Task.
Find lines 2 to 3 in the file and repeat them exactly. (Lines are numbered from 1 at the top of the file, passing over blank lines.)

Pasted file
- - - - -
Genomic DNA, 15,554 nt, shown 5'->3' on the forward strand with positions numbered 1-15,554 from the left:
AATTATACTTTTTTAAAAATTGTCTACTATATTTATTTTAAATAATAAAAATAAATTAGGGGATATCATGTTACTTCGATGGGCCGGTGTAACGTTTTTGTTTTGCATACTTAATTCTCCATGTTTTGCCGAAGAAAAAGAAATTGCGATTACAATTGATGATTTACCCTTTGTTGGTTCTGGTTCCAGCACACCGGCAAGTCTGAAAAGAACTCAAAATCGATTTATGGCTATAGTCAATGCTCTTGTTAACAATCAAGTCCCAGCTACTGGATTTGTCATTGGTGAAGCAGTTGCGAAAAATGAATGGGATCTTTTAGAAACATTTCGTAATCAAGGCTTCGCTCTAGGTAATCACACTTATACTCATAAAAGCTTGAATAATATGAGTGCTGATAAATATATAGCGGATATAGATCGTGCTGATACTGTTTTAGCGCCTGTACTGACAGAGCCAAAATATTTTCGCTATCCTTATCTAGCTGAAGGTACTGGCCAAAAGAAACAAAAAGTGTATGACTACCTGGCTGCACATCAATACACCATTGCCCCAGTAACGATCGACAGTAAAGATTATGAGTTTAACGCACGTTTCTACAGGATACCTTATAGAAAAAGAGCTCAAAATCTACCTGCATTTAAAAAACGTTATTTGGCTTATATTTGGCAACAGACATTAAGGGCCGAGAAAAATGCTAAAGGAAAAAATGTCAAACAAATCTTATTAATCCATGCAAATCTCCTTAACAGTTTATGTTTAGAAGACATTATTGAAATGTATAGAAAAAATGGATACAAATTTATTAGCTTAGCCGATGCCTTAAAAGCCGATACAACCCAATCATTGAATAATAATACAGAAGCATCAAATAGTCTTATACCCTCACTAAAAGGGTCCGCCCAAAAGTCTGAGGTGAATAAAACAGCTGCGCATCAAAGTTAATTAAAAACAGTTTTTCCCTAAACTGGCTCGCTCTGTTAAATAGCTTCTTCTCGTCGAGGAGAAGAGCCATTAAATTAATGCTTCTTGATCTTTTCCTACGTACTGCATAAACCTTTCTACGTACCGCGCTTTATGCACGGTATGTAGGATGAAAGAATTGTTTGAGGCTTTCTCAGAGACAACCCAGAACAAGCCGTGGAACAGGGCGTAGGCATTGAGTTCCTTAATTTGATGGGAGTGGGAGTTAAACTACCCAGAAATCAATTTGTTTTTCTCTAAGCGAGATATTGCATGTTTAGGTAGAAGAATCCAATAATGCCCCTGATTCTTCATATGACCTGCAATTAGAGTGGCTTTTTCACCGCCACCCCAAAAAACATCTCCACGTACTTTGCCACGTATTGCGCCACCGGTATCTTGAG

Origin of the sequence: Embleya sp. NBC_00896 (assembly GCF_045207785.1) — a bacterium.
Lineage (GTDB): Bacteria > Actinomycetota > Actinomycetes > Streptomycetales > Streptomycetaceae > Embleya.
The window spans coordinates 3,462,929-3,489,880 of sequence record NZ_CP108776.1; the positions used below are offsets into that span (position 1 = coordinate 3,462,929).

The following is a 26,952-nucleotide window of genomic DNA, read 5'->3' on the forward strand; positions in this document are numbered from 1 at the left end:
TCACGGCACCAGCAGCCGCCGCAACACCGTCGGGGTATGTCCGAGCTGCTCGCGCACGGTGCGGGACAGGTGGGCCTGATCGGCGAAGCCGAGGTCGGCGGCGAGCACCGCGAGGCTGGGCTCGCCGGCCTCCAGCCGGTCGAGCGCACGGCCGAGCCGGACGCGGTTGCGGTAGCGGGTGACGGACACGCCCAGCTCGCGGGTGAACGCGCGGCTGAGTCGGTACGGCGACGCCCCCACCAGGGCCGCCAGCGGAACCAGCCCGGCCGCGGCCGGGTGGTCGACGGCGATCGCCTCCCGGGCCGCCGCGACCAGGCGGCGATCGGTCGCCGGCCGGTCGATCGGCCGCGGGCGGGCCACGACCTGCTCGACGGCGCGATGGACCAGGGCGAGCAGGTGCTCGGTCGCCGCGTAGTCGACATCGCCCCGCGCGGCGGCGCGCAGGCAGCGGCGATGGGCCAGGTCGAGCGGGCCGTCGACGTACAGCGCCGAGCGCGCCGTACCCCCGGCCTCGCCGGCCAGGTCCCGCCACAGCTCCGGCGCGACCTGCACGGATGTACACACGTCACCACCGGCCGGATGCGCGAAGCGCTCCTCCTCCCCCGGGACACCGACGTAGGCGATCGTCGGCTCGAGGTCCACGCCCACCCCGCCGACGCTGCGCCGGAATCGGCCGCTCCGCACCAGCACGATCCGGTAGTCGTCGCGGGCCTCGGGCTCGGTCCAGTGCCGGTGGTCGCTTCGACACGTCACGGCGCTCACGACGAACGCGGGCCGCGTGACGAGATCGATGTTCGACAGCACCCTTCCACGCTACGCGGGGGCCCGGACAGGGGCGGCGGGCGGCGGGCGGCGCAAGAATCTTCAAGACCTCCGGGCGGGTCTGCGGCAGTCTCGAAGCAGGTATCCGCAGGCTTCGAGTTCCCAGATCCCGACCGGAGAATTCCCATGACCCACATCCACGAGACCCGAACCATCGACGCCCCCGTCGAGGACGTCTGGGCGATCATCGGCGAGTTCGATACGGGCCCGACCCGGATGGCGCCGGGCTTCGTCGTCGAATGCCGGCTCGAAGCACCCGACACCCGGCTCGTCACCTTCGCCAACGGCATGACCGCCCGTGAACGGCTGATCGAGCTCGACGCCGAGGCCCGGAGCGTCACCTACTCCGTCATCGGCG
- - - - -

AATTATACTTTTTTAAAAATTGTCTACTATATTTATTTTAAATAATAAAAATAAATTAGGGGATATCATGTTACTTCGATGGGCCGGTGTAACGTTTTTGTTTTGCATACTTAATTCTCCATGTTTTGCCGAAGAAAAAGAAATTGCGATTACAATTGATGATTTACCCTTTGTTGGTTCTGGTTCCAGCACACCGGCAAGTCTGAAAAGAACTCAAAATCGATTTATGGCTATAGTCAATGCTCTTGTTAACAATCAAGTCCCAGCTACTGGATTTGTCATTGGTGAAGCAGTTGCGAAAAATGAATGGGATCTTTTAGAAACATTTCGTAATCAAGGCTTCGCTCTAGGTAATCACACTTATACTCATAAAAGCTTGAATAATATGAGTGCTGATAAATATATAGCGGATATAGATCGTGCTGATACTGTTTTAGCGCCTGTACTGACAGAGCCAAAATATTTTCGCTATCCTTATCTAGCTGAAGGTACTGGCCAAAAGAAACAAAAAGTGTATGACTACCTGGCTGCACATCAATACACCATTGCCCCAGTAACGATCGACAGTAAAGATTATGAGTTTAACGCACGTTTCTACAGGATACCTTATAGAAAAAGAGCTCAAAATCTACCTGCATTTAAAAAACGTTATTTGGCTTATATTTGGCAACAGACATTAAGGGCCGAGAAAAATGCTAAAGGAAAAAATGTCAAACAAATCTTATTAATCCATGCAAATCTCCTTAACAGTTTATGTTTAGAAGACATTATTGAAATGTATAGAAAAAATGGATACAAATTTATTAGCTTAGCCGATGCCTTAAAAGCCGATACAACCCAATCATTGAATAATAATACAGAAGCATCAAATAGTCTTATACCCTCACTAAAAGGGTCCGCCCAAAAGTCTGAGGTGAATAAAACAGCTGCGCATCAAAGTTAATTAAAAACAGTTTTTCCCTAAACTGGCTCGCTCTGTTAAATAGCTTCTTCTCGTCGAGGAGAAGAGCCATTAAATTAATGCTTCTTGATCTTTTCCTACGTACTGCATAAACCTTTCTACGTACCGCGCTTTATGCACGGTATGTAGGATGAAAGAATTGTTTGAGGCTTTCTCAGAGACAACCCAGAACAAGCCGTGGAACAGGGCGTAGGCATTGAGTTCCTTAATTTGATGGGAGTGGGAGTTAAACTACCCAGAAATCAATTTGTTTTTCTCTAAGCGAGATATTGCATGTTTAGGTAGAAGAATCCAATAATGCCCCTGATTCTTCATATGACCTGCAATTAGAGTGGCTTTTTCACCGCCACCCCAAAAAACATCTCCACGTACTTTGCCACGTATTGCGCCACCGGTATCTTGAG

Origin of the sequence: Embleya sp. NBC_00896 (assembly GCF_045207785.1) — a bacterium.